To finish, here is another seldom used GPU features: secondary accumulation buffer. It can be used to do tri-linear filtering and other effects. This is Evil Dead – Hail to the King and it is clear that the basic renderer is having a hard time here.

Final thoughts

Yes, the per-pixel alpha transparency option which to this date was only available on Windows and Linux now also works on Android with the Vulkan renderer. However, keep in mind that per-pixel alpha sorting is heavily memory bandwidth-limited. It has been tested on a Mali G76 (Samsung Galaxy S10+) – and it runs acceptably at 640×480 or 800×600 resolution. Your mileage may vary depending on the GPU power inside your Android phone. We recommend you to find that sweet spot which works best for you, and if results are too bad with per-pixel alpha enabled, turn back to per-triangle.

Some clear advantages of the Vulkan renderer is that frame pacing is much better than the OpenGL renderer, and performance is far higher when it comes to texture uploads and/or framebuffer manipulation. For example – when you KO an opponent in Dead Or Alive 2 against an explosive wall – the framerate would often tumble a bit on GL, but no such issues with Vulkan. Similar improvements can be noticed in Virtua Tennis 2 – when certain framebuffer effects happen after a replay, performance is much more steady with Vulkan thanks to the high degree of parallelism.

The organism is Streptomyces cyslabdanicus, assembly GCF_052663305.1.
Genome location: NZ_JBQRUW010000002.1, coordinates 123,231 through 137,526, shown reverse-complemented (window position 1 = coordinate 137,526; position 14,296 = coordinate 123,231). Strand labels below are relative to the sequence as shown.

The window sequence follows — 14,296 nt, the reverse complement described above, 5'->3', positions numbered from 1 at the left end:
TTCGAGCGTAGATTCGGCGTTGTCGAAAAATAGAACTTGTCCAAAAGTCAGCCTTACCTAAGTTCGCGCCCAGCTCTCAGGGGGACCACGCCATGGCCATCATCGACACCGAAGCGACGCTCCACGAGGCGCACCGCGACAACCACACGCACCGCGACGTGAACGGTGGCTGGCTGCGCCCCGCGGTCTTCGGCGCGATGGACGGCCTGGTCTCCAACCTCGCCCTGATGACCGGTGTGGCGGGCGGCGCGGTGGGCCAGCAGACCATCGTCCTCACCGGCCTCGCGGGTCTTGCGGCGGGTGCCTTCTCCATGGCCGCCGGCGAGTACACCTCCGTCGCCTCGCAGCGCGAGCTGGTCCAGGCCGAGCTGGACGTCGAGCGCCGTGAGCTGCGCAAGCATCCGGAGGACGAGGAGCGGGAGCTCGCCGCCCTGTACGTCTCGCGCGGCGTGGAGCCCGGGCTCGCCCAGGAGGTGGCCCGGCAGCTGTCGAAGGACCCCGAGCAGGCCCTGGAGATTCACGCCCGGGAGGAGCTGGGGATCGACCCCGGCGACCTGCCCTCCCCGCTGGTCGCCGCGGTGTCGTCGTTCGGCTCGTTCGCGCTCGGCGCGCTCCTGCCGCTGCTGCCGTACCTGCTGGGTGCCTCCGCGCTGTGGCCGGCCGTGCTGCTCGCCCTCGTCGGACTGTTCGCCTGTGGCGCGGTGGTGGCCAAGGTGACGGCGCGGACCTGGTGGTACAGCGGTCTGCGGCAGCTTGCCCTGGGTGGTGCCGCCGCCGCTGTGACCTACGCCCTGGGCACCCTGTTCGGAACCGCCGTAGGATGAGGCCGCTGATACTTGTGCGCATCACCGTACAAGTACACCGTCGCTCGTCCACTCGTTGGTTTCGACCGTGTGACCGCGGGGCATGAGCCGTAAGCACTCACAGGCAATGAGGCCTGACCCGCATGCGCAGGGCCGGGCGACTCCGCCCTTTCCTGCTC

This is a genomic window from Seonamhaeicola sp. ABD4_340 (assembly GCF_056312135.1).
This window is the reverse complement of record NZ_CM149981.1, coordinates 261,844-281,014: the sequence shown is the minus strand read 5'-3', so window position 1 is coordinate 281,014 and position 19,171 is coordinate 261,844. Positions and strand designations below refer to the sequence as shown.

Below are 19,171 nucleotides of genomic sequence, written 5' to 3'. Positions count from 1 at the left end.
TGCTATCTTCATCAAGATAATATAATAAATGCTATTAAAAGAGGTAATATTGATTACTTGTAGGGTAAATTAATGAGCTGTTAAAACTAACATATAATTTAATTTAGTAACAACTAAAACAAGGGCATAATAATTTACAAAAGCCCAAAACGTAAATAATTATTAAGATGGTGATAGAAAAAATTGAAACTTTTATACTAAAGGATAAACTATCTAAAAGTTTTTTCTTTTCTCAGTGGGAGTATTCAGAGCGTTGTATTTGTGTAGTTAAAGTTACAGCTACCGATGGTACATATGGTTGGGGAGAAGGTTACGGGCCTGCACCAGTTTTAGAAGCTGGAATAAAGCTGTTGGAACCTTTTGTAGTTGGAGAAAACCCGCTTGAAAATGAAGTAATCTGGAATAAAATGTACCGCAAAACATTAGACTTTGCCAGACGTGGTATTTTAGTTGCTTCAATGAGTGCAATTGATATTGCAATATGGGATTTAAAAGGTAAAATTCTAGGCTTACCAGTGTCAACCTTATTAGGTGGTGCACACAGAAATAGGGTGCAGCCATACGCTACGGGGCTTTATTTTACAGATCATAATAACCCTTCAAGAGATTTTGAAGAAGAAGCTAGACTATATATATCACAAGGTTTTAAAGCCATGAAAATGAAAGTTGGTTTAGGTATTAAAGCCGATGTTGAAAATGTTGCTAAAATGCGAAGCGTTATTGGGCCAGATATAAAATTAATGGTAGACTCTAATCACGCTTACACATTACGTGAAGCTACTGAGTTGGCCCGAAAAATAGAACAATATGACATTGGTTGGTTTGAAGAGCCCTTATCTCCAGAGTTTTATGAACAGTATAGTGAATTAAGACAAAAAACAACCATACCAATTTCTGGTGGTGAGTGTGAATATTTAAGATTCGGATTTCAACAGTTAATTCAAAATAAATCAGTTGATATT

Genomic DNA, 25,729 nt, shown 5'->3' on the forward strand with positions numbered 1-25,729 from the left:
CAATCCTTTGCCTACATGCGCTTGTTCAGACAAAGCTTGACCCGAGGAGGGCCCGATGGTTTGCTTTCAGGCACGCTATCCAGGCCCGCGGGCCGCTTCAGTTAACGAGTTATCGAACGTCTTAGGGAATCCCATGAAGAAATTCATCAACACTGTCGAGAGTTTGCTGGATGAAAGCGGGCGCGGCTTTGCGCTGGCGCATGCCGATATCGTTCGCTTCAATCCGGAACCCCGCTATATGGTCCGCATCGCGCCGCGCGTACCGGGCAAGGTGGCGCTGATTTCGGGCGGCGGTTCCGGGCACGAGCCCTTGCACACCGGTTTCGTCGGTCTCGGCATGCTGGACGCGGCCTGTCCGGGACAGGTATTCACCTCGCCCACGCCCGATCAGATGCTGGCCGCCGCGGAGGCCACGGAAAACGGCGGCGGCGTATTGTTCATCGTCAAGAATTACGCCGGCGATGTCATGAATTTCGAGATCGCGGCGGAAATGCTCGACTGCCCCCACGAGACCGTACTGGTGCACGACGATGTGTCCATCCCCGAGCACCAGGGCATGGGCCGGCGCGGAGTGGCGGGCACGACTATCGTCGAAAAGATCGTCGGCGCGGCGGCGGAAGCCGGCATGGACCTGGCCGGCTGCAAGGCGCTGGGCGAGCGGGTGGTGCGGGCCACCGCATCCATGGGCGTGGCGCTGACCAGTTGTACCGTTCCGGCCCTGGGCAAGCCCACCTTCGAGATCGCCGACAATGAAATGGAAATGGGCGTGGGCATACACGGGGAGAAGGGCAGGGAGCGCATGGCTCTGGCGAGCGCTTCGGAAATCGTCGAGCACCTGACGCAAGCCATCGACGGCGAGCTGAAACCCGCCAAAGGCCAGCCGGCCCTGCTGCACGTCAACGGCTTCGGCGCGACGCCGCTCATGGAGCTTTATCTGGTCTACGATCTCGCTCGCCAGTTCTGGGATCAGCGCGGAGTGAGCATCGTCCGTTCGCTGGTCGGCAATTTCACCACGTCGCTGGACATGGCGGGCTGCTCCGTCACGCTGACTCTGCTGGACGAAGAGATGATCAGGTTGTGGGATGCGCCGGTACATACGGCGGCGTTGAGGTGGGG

With Vulkan, we have heard reports that virtually all sound crackles and stutters are gone. That’s because with vulkan you choose the sync points where you wait. In GL the driver has to guess and sometimes it fails. These effects are using render to texture, and with OpenGL this creates sync issues.